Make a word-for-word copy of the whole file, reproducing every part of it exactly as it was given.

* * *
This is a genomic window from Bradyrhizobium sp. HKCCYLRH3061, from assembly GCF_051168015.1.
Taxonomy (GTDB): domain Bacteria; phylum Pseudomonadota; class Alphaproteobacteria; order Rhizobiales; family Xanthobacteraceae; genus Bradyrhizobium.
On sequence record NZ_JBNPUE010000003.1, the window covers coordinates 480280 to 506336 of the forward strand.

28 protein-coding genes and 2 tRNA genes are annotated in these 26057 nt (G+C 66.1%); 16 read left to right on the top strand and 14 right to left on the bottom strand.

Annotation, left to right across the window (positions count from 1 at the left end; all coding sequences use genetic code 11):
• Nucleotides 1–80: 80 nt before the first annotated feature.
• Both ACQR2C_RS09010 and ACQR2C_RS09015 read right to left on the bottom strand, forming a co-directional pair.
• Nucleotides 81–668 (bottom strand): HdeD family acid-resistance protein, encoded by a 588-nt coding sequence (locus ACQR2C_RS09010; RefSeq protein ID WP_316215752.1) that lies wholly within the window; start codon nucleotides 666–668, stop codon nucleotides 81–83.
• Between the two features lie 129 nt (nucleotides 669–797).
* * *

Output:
This is a genomic window from Bradyrhizobium sp. HKCCYLRH3061, from assembly GCF_051168015.1.
Taxonomy (GTDB): domain Bacteria; phylum Pseudomonadota; class Alphaproteobacteria; order Rhizobiales; family Xanthobacteraceae; genus Bradyrhizobium.
On sequence record NZ_JBNPUE010000003.1, the window covers coordinates 480280 to 506336 of the forward strand.

28 protein-coding genes and 2 tRNA genes are annotated in these 26057 nt (G+C 66.1%); 16 read left to right on the top strand and 14 right to left on the bottom strand.

Annotation, left to right across the window (positions count from 1 at the left end; all coding sequences use genetic code 11):
• Nucleotides 1–80: 80 nt before the first annotated feature.
• Both ACQR2C_RS09010 and ACQR2C_RS09015 read right to left on the bottom strand, forming a co-directional pair.
• Nucleotides 81–668 (bottom strand): HdeD family acid-resistance protein, encoded by a 588-nt coding sequence (locus ACQR2C_RS09010; RefSeq protein ID WP_316215752.1) that lies wholly within the window; start codon nucleotides 666–668, stop codon nucleotides 81–83.
• Between the two features lie 129 nt (nucleotides 669–797).